Mice (8 weeks old, 8 per group) were immunized twice by subcutaneous administration of an inactivated BTV-4 vaccine and inoculated with 103 PFUs of BTV-4,. (A) ELISA detection of antibodies to BTV-4 VP2 in serum of immunized and nonimmunized IFNAR(−/−) mice. Serum was collected two days before the challenge with BTV-4, and dilutions (1∶50 to 1∶1350) were analyzed by ELISA as described in Materials and Methods. (B) Survival rates of immunized and nonimmunized IFNAR(−/−) mice after inoculation with BTV-4. The mice were observed every 24 h for 14 days. (C) Titers of BTV-4 recovered in blood of immunized and nonimmunized IFNAR(−/−) mice after challenge with BTV-4. Virus was extracted from blood and determined as described in Materials and Methods. Each point represents the mean values of the viral titer of eight animals, and standard deviations are shown as error bars.

https://doi.org/10.1371/journal.pone.0005171.g005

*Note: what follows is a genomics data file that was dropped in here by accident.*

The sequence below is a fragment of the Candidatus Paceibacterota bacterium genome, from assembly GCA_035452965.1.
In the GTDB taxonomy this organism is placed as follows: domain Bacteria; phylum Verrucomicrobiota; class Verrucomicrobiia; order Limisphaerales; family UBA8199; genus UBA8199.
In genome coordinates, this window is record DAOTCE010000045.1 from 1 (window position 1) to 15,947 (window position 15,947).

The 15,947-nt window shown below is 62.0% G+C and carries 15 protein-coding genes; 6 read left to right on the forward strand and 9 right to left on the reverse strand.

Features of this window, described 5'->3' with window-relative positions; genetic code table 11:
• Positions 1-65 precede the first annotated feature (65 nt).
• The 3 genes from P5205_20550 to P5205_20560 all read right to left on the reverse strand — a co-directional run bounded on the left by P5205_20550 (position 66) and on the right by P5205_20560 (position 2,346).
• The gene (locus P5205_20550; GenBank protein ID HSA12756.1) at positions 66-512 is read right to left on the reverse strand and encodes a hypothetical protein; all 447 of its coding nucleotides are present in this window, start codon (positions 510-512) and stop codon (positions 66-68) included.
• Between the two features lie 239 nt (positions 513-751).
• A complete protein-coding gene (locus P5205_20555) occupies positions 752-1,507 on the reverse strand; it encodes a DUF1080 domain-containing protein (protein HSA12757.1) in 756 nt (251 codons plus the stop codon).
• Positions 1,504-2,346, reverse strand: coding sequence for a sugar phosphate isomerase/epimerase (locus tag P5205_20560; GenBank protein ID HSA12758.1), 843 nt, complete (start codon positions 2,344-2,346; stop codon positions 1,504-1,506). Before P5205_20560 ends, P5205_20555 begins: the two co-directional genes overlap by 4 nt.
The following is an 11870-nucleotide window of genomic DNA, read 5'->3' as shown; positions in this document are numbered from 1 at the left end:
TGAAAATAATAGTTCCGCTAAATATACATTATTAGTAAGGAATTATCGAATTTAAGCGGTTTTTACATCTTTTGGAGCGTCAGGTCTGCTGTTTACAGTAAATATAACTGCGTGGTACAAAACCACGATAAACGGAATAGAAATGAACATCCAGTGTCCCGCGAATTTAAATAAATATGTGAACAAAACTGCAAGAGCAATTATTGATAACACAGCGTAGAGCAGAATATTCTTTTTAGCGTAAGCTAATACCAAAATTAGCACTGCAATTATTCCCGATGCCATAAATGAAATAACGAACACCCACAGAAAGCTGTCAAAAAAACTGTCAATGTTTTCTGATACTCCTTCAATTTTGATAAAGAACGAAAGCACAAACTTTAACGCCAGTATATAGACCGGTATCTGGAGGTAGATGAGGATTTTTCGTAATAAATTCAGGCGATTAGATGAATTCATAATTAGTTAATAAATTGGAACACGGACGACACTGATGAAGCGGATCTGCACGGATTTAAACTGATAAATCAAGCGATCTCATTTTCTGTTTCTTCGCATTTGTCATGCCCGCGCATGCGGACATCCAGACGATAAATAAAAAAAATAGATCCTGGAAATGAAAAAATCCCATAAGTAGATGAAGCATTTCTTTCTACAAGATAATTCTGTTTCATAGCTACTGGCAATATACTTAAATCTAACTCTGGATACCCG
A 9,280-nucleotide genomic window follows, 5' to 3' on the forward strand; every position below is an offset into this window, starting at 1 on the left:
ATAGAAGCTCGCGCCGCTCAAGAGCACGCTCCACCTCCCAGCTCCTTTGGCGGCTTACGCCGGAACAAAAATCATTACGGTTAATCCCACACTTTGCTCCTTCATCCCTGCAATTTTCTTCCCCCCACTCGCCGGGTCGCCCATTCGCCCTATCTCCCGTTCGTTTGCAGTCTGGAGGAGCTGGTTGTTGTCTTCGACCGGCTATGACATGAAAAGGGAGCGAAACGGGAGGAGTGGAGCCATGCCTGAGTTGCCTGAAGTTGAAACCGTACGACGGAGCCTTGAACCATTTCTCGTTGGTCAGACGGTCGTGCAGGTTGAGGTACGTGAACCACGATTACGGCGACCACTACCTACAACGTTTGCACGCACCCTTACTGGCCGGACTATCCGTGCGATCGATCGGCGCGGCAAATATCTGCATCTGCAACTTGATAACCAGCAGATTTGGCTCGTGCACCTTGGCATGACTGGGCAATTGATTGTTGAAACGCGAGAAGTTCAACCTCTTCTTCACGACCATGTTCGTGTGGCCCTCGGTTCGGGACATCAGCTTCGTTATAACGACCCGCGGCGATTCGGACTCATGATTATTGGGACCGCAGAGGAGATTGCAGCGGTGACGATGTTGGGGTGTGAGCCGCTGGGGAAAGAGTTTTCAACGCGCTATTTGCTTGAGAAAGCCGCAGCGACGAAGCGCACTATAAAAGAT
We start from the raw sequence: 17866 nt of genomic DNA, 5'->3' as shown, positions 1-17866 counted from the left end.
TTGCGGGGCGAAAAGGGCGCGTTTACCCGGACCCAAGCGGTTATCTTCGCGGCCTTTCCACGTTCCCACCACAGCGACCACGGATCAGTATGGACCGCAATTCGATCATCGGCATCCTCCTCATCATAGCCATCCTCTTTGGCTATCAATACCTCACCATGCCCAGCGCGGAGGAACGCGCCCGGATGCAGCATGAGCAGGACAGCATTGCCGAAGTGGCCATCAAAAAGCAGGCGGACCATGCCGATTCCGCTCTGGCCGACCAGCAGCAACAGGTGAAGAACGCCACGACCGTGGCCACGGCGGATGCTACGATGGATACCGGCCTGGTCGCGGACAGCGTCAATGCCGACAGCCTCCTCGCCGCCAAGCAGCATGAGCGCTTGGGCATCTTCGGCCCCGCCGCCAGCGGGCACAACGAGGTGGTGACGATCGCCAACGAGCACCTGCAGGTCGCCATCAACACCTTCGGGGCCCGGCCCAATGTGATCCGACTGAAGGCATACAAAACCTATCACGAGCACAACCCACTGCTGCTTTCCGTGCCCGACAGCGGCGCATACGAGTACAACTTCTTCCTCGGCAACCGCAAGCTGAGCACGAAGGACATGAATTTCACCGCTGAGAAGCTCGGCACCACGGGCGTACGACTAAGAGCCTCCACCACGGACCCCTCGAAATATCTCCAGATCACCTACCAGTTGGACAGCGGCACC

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Table 1. Detection of BTV-4 in blood of immunized and nonimmunized IFNAR(−/−) mice after challenge with BTV-4 by RT-qPCR_S5.

https://doi.org/10.1371/journal.pone.0005171.t001

Discussion

For years, different groups have tried to establish a laboratory animal model to facilitate the studies of pathogenesis, immune response and vaccination against BTV. Natural hosts, although excellent tools for studies of pathogenesis and vaccination, are expensive and required specialized laboratories. Here, we characterize a new animal model based on adult IFNAR(−/−) mice that support the in vivo growth of BTV-4 and BTV-8 after intravenous inoculation. A tremendous advantage of this mouse model is the availability of a wide variety of reagents that can be used to study many aspects of the immune response to the virus. In addition, we propose this animal model as an adequate system for testing BTV vaccines, an important issue because the cost of testing new vaccines in target species is a major obstacle for laboratories and industries. The new mouse model for the study of BTV infection has unique features that open the possibility to study in the same host-virus system susceptibility, virulence, immunobiology of infection, and vaccine efficacy, in ways that are not approachable with the natural host.